But, what exactly does that?
This is only two alone rules with no meaning.
How can I deny all other IP?
There is two ways. The first is setting up deny policy with:
iptables -P INPUT DROP
iptables -P OUTPUT DROP
But this way is no best practice because if you reset all rules you will lost connection to server. Use the second way:
You need "accept all" policy with the last rule in chains that deny all traffic:
iptables -P INPUT ACCEPT
iptables -P OUTPUT ACCEPT
iptables -A INPUT --destination $host --jump DROP
iptables -A OUTPUT --source $host --jump DROP
$host - is the host's ip address
How can I edit the iptables for adding more IP to allow and keeping
blocking "not listed"?
You can add severall addresses or ip subnets to a single rule. For example:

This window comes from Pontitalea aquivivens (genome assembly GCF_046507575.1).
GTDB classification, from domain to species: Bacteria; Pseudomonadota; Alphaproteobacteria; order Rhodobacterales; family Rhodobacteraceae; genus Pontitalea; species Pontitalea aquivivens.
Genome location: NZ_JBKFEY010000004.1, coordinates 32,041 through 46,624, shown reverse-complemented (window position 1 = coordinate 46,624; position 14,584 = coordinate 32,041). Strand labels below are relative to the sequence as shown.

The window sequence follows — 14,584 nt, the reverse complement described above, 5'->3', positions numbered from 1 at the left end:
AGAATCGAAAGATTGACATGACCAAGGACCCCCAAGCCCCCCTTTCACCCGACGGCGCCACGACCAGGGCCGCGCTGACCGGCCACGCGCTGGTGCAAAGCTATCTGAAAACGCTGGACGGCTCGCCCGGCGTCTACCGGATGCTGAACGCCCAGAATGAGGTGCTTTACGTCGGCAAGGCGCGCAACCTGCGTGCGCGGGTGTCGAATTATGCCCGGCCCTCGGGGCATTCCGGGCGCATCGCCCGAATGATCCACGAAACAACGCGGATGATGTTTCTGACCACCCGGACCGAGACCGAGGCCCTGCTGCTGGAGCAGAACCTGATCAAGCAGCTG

iptables -A INPUT --source 192.168.2.111,192.168.2.1,192.168.56.0/24 --destination $host --protocol tcp --dport 27016 --jump ACCEPT
How can I make this iptables configuration persitent?
Pay attention: if you deny or drop all INPUT/OUTPUT traffic you need to define accepting rules for proper connection to server.
iptables -A INPUT --source 192.168.2.111 --protocol tcp --dport 22 --jump ACCEPT
iptables -A OUTPUT --match conntrack --ctstate ESTABLISHED,RELATED --jump ACCEPT
Use iptables carefully especially on remote servers which you cannot access directly if something went wrong.